13 April 2013
We can’t head to Whistler until after lunch, so the morning is free. What to do? The vote is tied at 1:3 between shopping and a short local excursion. The issue is finally decided using the proven rock, paper, scissors method and we pile into the car. A short time later, we arrive at White Rock, a popular seaside spot with a view of the mysterious USA across a short stretch of water. The beachside tourist strip is deserted, but the locals assure us it will be packed with eager sun seekers on both days of the Canadian summer. We stroll out onto the pier for the obligatory “we were here” photo, and then head down to the beach. Mum comments that the sand seems a bit course here – well sort of pebble-ish actually. We briefly contemplate a quick dip, but then a seagull dives after a fish and bounces off the frozen wave crest. “OK. Let’s find the tea rooms.”
Back home, lunch, then it’s finally time to head to Whistler. The car is loaded with people, bags, and a selection of breakfast cereals for the pensioners. One last stop at a Tim Horton’s drive thru for coffee, donuts and a pack of Tim Bits (you might like to google that) and we’re on our way. All is well. The drive winds along past vistas of bays and islands on one side, and pine covered mountains on the other. Kai has fallen asleep so all is calm. We pass through Squamish and the mountains start to look like chocolate angel cakes dusted with icing sugar (and trees). British Columbia is a beautiful part of the world.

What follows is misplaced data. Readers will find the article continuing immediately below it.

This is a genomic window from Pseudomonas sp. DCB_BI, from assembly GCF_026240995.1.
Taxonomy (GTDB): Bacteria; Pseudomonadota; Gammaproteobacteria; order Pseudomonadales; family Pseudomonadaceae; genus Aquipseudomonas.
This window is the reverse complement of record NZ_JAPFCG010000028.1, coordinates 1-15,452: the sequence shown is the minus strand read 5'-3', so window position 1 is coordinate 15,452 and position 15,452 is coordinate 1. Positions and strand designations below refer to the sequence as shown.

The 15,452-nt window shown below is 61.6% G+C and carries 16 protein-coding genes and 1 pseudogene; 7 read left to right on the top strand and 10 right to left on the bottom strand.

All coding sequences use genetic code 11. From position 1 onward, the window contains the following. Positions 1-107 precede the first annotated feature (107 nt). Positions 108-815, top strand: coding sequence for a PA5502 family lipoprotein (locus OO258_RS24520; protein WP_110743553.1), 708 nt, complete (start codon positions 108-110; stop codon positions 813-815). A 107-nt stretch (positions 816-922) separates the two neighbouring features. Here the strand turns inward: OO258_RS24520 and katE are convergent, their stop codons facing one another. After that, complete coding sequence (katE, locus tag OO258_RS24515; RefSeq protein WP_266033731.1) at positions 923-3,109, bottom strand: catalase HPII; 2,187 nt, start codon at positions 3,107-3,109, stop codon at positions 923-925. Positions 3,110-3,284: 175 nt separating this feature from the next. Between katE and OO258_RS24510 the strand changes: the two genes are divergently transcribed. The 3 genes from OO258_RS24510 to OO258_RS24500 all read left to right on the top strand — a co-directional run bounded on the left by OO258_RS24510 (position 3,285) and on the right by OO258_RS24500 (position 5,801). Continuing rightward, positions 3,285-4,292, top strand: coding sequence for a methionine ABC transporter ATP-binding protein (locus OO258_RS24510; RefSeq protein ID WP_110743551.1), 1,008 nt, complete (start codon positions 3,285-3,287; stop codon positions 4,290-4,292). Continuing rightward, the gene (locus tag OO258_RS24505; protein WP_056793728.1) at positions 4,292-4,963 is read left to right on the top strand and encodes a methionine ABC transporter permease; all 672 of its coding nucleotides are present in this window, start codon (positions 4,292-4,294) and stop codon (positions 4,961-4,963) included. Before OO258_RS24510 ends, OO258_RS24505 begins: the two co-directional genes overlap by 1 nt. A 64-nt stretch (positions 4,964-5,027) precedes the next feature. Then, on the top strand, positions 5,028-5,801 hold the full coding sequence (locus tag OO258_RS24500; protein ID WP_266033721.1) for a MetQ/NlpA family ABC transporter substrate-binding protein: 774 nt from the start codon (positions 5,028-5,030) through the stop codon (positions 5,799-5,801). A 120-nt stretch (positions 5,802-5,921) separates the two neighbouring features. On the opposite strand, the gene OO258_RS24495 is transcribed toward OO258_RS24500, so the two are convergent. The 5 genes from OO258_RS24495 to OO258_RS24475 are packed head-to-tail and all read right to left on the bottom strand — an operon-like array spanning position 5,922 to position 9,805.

We arrive, check into our hotel, and then decide to look around the village before the evening gets too cold. Then it happens. That dread moment when the nearly three year old looks up at his daddy and says “my tummy hurts.” Kai is definitely looking pale, and is quite listless. We start to weigh up the terrible moral question – “Do mum and I stay here if David and Kirsty have to take Kai home?” Fortunately, we decide that, since it’s now 7:00PM, we should try to grab some dinner before making any big decisions. We head to the Old Spaghetti Factory and get seated right away. The entrees come, and Kai has a nibble of David’s salad. Then he has a bite. Then he proceeds to eat the whole plateful. Then he eats half of Kirsty’s meal and starts to look meaningly at the waiter carrying the leftovers away from the next table. The boy was hungry! We know that he ate a good lunch before we left, but who can predict the vagaries of a toddler?
We leave the eatery and mingle with the endless throngs of twenty somethings who have come to Whistler for the concert by Nas, one of those rappers who wears his hat backwards and half sings some unintelligible lines. The crowd looks pumped but we have had enough excitement for one day.